It is very difficult to dry large chunks of wood without it cracking. If you do it may take many years. Whether a bowl blank will survive a couple of years storage in the basement depends on things like the size, humidity, and temperature. A large blank may still be wet inside 10 years later. Oak tends to shrink and warp a lot and may crack even if sealed. One way to keep large blanks in good shape is to freeze them in an old chest freezer. Smaller pieces have a far better chance of surviving. I'm turning wood now that I've been drying for 10-15 years.

    If cutting bowl blanks be sure to remove the pith, and cracks around the pith. Cut into bowl sized blanks and optionally flatten the top and round the blank then reseal the end grain.

    For larger blocks and blanks cut this time of year I seal the ends then leave them outside in the cold/cool weather. I recently cut up a huge amount of ambrosia maple, cherry, oak, and osage orange, cutting turning squares from 2x2 up to 12x12 and a number of bowl blanks perhaps 3 to 6" thick and maybe 15" square. I'll keep what doesn't get turned quickly in a shed attached to my barn for a couple of months to let them lose some moisture then reseal and bring them into a cool location before the weather gets too warm. The picture is a stack of the ambrosia maple cut from just a couple of the big pile of chunks I have. I cut these on the shop bandsaw but I cut up most on my sawmill. Many of these have been given away already and the rest are out of the shop now to keep them from drying too fast - most would not survive two weeks in my heated shop.

    amabrosia_maple_IMG_20171202_175922_594.jpg

    I seal the end grain on smaller pieces like 2x2 turning squares, often seal the sides if there is wild grain, seal the side(s) that have exposed transverse grain, and seal sides that show both heartwood and sapwood. Species that are inherently unstable such as many tropical woods are often sealed entirely in heavy paraffin.

    The best advice from the experts is to turn the wood as soon as possible. If you want a bowl to end up round you first rough turn it with a thick wall, let it dry for some months, then finish turn it to size and thickness. The other John Jordan, the famous professional woodturner, recommends to keep the log intact until ready to turn something. Keep it off the ground and in the shade and when ready to turn cut 6" or so off the end and throw it away then cut a turning blank and turn it immediately. This may not be practical for a large log not at your house.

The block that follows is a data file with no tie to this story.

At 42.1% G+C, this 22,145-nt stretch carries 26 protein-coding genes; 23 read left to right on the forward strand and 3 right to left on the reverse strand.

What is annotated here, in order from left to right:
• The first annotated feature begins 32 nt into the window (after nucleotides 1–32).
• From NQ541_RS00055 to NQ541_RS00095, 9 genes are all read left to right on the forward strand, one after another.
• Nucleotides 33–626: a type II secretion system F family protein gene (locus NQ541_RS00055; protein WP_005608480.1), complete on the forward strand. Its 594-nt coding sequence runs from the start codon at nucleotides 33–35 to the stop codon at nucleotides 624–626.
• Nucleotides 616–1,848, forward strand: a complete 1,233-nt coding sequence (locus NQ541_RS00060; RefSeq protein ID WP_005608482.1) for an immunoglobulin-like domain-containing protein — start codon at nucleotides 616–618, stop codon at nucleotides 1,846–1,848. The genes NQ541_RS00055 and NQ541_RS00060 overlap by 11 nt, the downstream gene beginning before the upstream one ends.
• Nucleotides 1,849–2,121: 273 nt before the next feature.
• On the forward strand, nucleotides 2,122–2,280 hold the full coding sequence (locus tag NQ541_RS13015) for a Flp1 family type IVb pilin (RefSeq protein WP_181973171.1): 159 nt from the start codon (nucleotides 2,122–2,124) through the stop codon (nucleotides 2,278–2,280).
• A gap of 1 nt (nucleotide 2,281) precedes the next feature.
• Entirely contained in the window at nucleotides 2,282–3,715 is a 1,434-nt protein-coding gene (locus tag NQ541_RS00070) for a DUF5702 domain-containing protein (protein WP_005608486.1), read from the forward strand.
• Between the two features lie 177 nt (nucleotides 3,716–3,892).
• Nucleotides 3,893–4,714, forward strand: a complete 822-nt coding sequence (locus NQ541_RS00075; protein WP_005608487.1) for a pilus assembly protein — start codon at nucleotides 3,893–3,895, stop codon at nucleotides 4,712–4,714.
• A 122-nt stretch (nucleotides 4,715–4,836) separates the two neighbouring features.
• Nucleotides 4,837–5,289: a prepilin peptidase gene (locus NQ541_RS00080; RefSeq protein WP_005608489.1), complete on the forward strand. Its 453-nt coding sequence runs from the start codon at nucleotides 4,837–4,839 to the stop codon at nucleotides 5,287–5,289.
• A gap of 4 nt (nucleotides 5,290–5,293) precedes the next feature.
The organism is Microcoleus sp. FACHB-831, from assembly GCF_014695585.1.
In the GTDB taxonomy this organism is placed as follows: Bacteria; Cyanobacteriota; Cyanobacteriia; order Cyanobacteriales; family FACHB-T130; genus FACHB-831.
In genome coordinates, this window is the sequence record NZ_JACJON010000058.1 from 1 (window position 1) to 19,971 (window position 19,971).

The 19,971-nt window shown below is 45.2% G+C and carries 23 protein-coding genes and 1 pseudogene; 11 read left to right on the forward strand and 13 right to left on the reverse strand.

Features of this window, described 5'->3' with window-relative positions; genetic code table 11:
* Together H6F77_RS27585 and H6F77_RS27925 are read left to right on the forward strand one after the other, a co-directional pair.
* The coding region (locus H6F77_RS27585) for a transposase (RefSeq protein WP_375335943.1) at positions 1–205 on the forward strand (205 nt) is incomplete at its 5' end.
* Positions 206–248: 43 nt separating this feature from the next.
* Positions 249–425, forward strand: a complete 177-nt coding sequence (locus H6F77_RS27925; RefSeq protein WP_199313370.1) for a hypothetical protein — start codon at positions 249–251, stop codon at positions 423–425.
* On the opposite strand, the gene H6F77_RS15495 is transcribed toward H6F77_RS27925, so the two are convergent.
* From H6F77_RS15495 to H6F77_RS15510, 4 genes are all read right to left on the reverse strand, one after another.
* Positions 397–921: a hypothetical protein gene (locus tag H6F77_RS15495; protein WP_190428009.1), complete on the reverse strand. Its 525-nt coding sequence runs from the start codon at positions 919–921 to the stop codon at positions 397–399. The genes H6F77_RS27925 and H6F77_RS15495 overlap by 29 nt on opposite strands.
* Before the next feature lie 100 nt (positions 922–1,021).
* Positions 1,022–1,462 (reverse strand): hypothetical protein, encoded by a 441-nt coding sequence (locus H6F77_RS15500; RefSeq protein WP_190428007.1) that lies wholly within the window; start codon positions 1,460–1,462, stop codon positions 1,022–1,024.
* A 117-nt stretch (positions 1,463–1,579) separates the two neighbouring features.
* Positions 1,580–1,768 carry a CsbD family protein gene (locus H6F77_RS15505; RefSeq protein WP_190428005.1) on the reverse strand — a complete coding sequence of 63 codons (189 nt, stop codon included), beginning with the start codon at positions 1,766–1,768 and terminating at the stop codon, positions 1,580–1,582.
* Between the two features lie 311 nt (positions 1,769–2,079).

Other experts who turn bowls recommend to NEVER acquire more green wood than you can turn in a few weeks. Many people can testify to having a big pile of wonderful turning blanks turn into a big pile of firewood. I don't know where you live but around here wood grows on trees, is abundant, always available, and always free. It's just not worth taking more than you, your friends, and your turning club can use quickly (unless you are going to process and dry smaller blanks for future turnings.)

    A good book to read is Harvesting Urban Timber: https://www.amazon.com/Harvesting-Ur.../dp/1635610311
    Another one to get started in turning green wood is Turning Green Wood: https://www.amazon.com/Turning-Green.../dp/1861080891
    To learn about how wood behaves and what to do about it you can't go wrong with R. Bruce Hoadley's book Understanding Wood.

    JKJ

  8. #8
    Join Date
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    Strongsville OH
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    my first guess was walnut also

  9. #9
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    eliminate lots of guesses

    Nathan,